H807 – Early adopters or early majority
Early adopters or early majority – Roger’s Innovator theory vs. Moore’s chasm theory – who is the key?
Let’s start with giving a brief summary of both theories, before starting to compare them.
Roger’s Innovator theory
Rogers is a Stanford University Professor and his innovator theory relates to the spread of innovation. As we already know, Roger classified consumers according to how quick they purchase a product. The innovators (2,5%) are the quickest, they tend to focus on product’s novelty, but not on their potential benefits. Opinion leaders (early adopters – 13,5%) instead focus not only on the novelty, but on the newly available benefits that might appeal to the majority of consumers. They are the ‘trend setters’, they tell consumer what is ‘in’, they are thought to have a great deal of influence over consumers, they come up with actual ways of using a product that it starts to find its place in the market. Roger claims that opinion leaders hold the key to product diffusion and therefore companies are well-advised to get opinion leaders on board in order to establish innovations within the market.
Moore’s Chasm theory
Moore an American marketing consultant disagree with Roger and claims that a hidden chasm exist between the early market and the later main street market and if this chasm cannot be crossed than the diffusion of innovations will cease at an early stage. Moore explains that in the technology introduced in early market only attracts early adopters (Rogers opinion leaders), those who think it is cool to have something that others don’t have and those who see it as potentially disruptive. Pragmatic buyers (i.e. Rogers early majority) might be curious, but make no commitments. Technology is caught betwixt and between. If a new technology/innovation does not convince pragmatic buyers fast enough that it would be a safe and useful purchase, then it will stick in a small niche market and will not cross the chasm to the mainstream market on the other side.
Yet, comparing both theories I come to the conclusion that Roger and Moore are actually talking more or less about the same thing, just using different terminology. As you say if the opinion leaders are not convincing enough, thus have not enough influence over other consumers, then the innovation get stuck in the early market and don’t cross over in the mainstream market. Roger claims they hold the key to product diffusion as a whole, thus the hold the key, they know how to bridge the chasm. Does that mean that Roger and Moore are talking ultimately about the same thing?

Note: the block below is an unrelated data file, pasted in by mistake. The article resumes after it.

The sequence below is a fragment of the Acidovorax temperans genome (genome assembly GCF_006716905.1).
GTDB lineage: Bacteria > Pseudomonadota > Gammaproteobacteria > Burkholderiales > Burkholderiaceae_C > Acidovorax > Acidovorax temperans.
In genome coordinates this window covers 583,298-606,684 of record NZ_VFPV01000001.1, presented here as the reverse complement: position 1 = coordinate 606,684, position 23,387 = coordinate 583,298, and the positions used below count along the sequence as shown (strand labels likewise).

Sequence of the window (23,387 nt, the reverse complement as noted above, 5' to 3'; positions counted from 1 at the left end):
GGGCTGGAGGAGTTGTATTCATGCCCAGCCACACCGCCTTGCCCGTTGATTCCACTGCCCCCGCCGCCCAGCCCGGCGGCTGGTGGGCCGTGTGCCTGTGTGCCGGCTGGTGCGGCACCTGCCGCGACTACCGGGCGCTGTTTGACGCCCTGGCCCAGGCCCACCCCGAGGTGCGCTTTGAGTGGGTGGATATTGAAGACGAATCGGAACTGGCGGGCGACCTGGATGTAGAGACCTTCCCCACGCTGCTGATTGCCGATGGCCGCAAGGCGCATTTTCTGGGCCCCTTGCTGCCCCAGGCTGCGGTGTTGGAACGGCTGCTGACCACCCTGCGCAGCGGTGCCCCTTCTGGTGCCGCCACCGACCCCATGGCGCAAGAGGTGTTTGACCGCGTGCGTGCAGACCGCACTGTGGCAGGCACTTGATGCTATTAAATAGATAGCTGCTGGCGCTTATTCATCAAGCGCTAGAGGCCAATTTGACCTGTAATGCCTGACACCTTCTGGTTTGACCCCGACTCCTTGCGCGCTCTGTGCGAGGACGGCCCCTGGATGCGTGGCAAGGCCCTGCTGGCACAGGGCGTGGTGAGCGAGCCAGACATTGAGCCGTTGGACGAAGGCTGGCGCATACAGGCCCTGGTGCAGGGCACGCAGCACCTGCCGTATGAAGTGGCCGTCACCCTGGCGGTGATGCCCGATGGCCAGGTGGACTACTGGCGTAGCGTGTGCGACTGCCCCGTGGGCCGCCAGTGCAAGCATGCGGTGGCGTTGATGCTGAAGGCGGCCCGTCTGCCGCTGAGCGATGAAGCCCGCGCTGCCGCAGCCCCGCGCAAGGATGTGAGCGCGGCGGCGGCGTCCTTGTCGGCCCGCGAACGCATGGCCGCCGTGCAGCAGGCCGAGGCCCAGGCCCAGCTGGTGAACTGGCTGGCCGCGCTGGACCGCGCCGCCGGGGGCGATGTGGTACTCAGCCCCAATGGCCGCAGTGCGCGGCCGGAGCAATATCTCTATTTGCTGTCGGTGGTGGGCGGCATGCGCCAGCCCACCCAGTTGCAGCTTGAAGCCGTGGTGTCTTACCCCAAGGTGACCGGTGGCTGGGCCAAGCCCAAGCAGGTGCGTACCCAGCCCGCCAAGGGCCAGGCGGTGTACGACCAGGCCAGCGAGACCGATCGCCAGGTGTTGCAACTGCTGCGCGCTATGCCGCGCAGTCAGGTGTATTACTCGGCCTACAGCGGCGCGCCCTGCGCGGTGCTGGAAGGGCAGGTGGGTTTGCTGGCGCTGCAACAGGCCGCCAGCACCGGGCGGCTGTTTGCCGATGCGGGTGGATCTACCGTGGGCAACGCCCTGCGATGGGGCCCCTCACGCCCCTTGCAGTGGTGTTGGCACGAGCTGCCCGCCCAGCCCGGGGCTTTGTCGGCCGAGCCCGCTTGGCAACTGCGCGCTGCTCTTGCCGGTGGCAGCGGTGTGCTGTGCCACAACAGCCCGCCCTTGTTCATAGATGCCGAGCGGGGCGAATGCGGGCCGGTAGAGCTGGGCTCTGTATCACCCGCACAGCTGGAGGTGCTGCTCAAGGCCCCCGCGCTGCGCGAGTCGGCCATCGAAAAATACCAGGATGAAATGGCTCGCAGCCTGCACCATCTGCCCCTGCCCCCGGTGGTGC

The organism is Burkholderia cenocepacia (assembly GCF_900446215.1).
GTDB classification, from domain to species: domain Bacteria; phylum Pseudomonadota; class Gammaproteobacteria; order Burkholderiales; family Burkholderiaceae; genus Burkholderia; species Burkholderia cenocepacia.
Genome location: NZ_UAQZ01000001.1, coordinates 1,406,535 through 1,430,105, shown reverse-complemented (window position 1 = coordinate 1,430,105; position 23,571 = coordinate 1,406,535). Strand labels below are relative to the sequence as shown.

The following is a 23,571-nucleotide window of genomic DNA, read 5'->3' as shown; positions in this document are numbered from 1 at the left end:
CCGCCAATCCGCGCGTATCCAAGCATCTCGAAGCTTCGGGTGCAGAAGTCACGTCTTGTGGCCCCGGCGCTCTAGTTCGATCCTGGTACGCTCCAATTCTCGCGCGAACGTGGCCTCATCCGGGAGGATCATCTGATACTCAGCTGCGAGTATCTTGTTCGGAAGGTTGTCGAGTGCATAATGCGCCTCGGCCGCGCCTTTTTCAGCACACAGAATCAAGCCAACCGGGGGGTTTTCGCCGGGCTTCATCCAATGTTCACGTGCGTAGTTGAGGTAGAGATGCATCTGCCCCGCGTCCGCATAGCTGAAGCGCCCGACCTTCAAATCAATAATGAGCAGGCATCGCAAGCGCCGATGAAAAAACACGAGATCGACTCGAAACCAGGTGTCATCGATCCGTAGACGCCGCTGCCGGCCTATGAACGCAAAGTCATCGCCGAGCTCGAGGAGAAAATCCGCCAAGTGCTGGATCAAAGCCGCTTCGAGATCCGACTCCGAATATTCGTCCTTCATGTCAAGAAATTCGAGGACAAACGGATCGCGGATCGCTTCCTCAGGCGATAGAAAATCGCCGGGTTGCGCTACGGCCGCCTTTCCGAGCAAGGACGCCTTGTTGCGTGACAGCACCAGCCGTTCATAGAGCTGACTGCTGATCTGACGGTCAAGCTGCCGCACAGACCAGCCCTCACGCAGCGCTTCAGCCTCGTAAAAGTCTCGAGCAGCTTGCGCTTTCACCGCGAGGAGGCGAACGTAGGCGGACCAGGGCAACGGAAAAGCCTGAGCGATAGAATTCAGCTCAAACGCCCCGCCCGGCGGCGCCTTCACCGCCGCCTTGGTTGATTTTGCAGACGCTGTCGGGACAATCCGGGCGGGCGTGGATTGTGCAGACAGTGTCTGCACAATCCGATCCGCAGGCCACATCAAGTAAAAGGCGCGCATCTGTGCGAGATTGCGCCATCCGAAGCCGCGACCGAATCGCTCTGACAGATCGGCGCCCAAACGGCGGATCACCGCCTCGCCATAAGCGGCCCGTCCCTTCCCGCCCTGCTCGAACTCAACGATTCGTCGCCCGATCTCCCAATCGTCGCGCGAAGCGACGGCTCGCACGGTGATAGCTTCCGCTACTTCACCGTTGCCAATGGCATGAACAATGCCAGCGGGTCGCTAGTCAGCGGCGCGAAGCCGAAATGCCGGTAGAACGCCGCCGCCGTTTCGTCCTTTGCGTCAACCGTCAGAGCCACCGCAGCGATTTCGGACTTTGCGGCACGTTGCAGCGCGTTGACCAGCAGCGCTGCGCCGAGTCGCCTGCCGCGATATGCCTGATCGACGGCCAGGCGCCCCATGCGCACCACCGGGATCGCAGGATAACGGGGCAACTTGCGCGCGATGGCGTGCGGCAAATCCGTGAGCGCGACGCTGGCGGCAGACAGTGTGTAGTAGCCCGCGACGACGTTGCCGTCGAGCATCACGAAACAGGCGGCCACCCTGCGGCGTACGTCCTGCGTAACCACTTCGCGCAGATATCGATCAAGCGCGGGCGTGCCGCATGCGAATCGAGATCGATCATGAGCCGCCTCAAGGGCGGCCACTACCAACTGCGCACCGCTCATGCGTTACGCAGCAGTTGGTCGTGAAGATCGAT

What are the strength and weaknesses of Moore’s chasm theory and what are the implications for my own life/work/etc?
I am not really sure if there are any strength and weaknesses. Well, probably one strength might be that Moore’s theory might help us to explain why some innovations do not make it to mainstream use. But does that really explain why Moodle which was introduced about two years ago is still only used by a minority of the teachers in most schools. The question still remains why did it fail to cross the chasm. In activity 4 we are asked to consider what counts as innovation and why are some innovations more successful than others. Kaye and Hawkridge (2003) provide a list with tests why an innovation was selected or why other innovations were rejected. Looking through the list why innovations were rejected one point seems to apply – innovation was to vaguely defined and I would add and less supported. What implications does that have on my work. Belonging to the early adopters mean that you have a lot more work designing new teaching material, considering new teaching and learning methods. You are one of the first ones, which is a challenge and if you like to be the first who enter ‘new’ territory you might enjoy it having no limits, but it also means that you cannot really ask somebody else for advice, it is more or less a trail and error teaching and that is not always fun, especially if students do not share your enthusiasm.
Crossing the Chasm: Marketing and Selling High-tech Products to Mainstream Customers, New York, HarperBusiness.
Kaye, R. and Hawkridge, D. (eds) (2003) Learning and Teaching for Business: Case Studies of Successful Innovation, London and Sterling, Kogan Page.
Rogers, E.M. (2003) Diffusion of Innovations (5th edn), New York, Simon and Schuster.
The Innovator Theory [online], Tokyo, Mitsue-Links http://www.mitsue.co.jp/english/case/concept/02.html (Accessed 1 December 2010).